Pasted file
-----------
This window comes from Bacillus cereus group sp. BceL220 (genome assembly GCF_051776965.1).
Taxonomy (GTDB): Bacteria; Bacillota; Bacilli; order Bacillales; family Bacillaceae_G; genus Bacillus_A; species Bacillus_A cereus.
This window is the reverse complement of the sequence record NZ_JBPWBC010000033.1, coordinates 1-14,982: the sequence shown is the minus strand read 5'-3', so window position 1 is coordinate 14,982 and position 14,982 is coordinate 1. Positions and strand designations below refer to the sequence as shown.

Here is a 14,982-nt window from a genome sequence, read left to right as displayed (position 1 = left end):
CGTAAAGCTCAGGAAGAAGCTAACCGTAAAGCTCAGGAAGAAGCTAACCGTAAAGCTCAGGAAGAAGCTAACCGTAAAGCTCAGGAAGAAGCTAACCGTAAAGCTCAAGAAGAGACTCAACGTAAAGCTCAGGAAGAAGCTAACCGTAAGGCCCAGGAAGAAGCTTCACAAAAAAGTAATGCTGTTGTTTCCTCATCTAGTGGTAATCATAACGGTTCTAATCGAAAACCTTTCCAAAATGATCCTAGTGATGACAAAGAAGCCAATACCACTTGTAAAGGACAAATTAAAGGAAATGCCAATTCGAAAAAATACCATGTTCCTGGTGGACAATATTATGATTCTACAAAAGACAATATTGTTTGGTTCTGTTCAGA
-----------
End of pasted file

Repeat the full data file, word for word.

This window comes from Bacillus cereus group sp. BceL220 (genome assembly GCF_051776965.1).
Taxonomy (GTDB): Bacteria; Bacillota; Bacilli; order Bacillales; family Bacillaceae_G; genus Bacillus_A; species Bacillus_A cereus.
This window is the reverse complement of the sequence record NZ_JBPWBC010000033.1, coordinates 1-14,982: the sequence shown is the minus strand read 5'-3', so window position 1 is coordinate 14,982 and position 14,982 is coordinate 1. Positions and strand designations below refer to the sequence as shown.

Here is a 14,982-nt window from a genome sequence, read left to right as displayed (position 1 = left end):
CGTAAAGCTCAGGAAGAAGCTAACCGTAAAGCTCAGGAAGAAGCTAACCGTAAAGCTCAGGAAGAAGCTAACCGTAAAGCTCAGGAAGAAGCTAACCGTAAAGCTCAAGAAGAGACTCAACGTAAAGCTCAGGAAGAAGCTAACCGTAAGGCCCAGGAAGAAGCTTCACAAAAAAGTAATGCTGTTGTTTCCTCATCTAGTGGTAATCATAACGGTTCTAATCGAAAACCTTTCCAAAATGATCCTAGTGATGACAAAGAAGCCAATACCACTTGTAAAGGACAAATTAAAGGAAATGCCAATTCGAAAAAATACCATGTTCCTGGTGGACAATATTATGATTCTACAAAAGACAATATTGTTTGGTTCTGTTCAGA